While we’ve shared helpful tips on how to open your own aesthetic medicine practice in the past, you must remember that, as with any business venture, there are a number of legal issues to consider. You’ll want to make sure you comply with the laws in your state as you begin building the aesthetic practice of your dreams.
In noninvasive cosmetic procedures, just like any medical practice, there are rules and regulations that all practitioners must follow. These laws differ from state to state and are important to keep up with wherever you practice.
If you are ready to start botulinum toxin injection training in order to begin performing on patients, there are some medical spa legal issues you should pay close attention to. Knowing basic aesthetic medicine laws will guide you in making the best decisions for your patients and your career.
While we at the American Association of Aesthetic Medicine and Surgery (AAAMS) are not attorneys and cannot provide explicit legal advice, we want to offer guidance based on our experience. Following are seven legal considerations to be aware of before opening a practice or starting aesthetic medicine training.
Certifications and Credentials
Are you interested in performing aesthetic medical procedures but wondering where to start? It’s imperative that you acquire the appropriate certifications and licenses for these procedures. AAAMS makes obtaining them fun and enjoyable. We offer comprehensive online and in-person aesthetic training through our accredited Aesthetics 101 course.
Our aesthetics courses will teach you about a variety of treatments and injection techniques. You will view and perform demonstrations of different facial injections and procedures. Our knowledgeable, highly experienced physician instructors will teach you everything you need to know about these procedures and the best ways to perform them.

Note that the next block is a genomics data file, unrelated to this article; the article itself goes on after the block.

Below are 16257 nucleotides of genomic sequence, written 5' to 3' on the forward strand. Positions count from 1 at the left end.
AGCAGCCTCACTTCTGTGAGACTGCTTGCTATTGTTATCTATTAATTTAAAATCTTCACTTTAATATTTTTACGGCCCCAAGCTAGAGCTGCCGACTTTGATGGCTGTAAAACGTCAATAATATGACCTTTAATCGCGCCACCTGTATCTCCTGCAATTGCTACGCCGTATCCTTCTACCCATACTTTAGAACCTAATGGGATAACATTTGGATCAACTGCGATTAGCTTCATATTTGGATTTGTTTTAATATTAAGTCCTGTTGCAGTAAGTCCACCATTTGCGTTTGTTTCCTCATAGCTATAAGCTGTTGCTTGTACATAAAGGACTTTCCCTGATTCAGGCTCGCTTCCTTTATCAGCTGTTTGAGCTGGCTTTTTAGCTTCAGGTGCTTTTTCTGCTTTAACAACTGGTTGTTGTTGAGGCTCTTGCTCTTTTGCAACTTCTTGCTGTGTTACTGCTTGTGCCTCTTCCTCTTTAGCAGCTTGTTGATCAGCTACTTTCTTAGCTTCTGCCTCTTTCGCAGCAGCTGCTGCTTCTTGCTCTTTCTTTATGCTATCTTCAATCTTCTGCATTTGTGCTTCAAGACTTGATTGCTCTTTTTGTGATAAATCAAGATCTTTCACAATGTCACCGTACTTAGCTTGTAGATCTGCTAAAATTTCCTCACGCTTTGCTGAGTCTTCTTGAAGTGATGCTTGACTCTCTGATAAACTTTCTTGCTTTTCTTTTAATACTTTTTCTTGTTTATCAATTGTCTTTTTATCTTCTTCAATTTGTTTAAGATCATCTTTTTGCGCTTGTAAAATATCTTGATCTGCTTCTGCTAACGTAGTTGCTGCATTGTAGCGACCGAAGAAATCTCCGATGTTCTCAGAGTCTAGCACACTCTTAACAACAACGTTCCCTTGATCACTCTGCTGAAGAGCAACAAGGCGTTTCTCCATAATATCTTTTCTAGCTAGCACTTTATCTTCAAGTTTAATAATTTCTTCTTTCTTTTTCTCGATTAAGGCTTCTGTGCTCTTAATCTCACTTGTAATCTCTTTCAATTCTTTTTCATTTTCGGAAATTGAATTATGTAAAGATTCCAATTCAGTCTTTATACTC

To enroll in our medical aesthetics courses, you must be a licensed doctor (MD, DO), nurse (NP, RN), physician assistant (PA) or dentist (DDS, DMD, BDS).
Medical malpractice insurance requirements vary by state and organization. For example, some states don’t require that practitioners carry malpractice insurance, but their employer does, and vice versa. Do your research to learn the requirements in your area.
Even if malpractice insurance isn’t a necessity, you may still elect to carry the coverage if you want to protect your finances and reputation from a malpractice claim. Talk to other practitioners to find out who they’re insured with — the AAAMS network is a great way to connect with other practitioners! Get several different quotes, as coverage prices can vary significantly between insurance providers.
Once you select a provider, work closely with them to make sure you fully and accurately represent the totality of the services and procedures you’ll be offering. In addition to malpractice insurance, you’ll also need insurance for the clinic itself in addition to malpractice insurance.
Written consent forms serve to ensure the patient knows all of the details about the procedure they’re signing up for. Some states legally require them, but even if yours doesn’t, utilizing written consent forms are a good idea. They’re important because they help your patients feel safe and cared for and also protect your practice from liability.
Anti-Kickback and Fee-Splitting
It’s not uncommon for medical practices to incentivize their staff through commission-based pay. Many practitioners seek paid referrals from others in the health care field as well as nonmedical providers, such as health centers, hair salons, and spas to grow their business. However, these referral and compensation models can violate fee-sharing or fee-splitting regulations, jeopardizing your medical license.